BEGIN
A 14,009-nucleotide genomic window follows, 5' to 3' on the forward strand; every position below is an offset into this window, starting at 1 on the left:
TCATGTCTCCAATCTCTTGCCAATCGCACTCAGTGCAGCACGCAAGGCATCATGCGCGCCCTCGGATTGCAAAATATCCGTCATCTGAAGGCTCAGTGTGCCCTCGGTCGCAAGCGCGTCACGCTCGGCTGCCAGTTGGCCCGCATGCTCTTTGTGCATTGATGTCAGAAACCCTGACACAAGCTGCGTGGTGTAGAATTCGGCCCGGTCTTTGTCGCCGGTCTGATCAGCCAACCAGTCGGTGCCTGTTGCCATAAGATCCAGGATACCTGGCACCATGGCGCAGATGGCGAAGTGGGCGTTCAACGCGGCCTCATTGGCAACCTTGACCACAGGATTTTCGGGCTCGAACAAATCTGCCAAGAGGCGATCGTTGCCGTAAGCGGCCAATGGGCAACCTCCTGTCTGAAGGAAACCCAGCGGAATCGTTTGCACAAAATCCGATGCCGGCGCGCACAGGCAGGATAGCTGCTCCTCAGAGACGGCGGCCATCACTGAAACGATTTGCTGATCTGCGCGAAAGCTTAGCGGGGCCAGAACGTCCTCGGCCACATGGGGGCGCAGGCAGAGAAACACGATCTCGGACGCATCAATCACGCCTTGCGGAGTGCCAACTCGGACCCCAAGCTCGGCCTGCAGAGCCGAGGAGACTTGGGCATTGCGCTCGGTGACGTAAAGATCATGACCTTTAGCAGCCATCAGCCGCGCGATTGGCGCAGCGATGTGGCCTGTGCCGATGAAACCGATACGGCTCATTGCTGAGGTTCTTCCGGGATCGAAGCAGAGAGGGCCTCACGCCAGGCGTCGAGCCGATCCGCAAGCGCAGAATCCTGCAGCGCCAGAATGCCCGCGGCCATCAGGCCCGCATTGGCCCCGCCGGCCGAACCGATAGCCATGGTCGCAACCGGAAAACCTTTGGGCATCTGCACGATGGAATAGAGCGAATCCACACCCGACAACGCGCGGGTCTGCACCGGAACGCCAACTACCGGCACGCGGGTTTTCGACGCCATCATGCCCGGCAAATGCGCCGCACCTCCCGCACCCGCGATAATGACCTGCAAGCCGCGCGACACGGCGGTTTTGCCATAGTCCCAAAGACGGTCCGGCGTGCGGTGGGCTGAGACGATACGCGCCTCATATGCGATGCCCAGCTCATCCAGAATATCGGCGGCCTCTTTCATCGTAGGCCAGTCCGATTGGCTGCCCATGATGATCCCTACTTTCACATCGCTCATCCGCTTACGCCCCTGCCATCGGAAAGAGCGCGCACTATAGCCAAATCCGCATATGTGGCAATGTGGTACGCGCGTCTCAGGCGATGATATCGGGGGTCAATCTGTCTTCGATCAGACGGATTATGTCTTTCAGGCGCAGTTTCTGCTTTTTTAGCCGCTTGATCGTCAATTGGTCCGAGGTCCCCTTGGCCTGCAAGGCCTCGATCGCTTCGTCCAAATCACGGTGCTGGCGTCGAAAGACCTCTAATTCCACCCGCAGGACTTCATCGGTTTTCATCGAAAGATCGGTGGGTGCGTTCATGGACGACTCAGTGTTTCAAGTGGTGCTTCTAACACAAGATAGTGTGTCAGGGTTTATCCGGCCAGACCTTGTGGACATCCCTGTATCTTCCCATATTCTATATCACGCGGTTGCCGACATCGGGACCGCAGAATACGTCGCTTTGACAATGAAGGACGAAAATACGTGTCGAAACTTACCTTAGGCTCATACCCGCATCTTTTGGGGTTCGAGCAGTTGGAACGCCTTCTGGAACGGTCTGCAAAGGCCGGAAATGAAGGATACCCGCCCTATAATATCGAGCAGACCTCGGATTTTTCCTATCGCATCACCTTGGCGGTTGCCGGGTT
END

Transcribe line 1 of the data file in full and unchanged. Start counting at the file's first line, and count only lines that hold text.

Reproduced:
A 14,009-nucleotide genomic window follows, 5' to 3' on the forward strand; every position below is an offset into this window, starting at 1 on the left: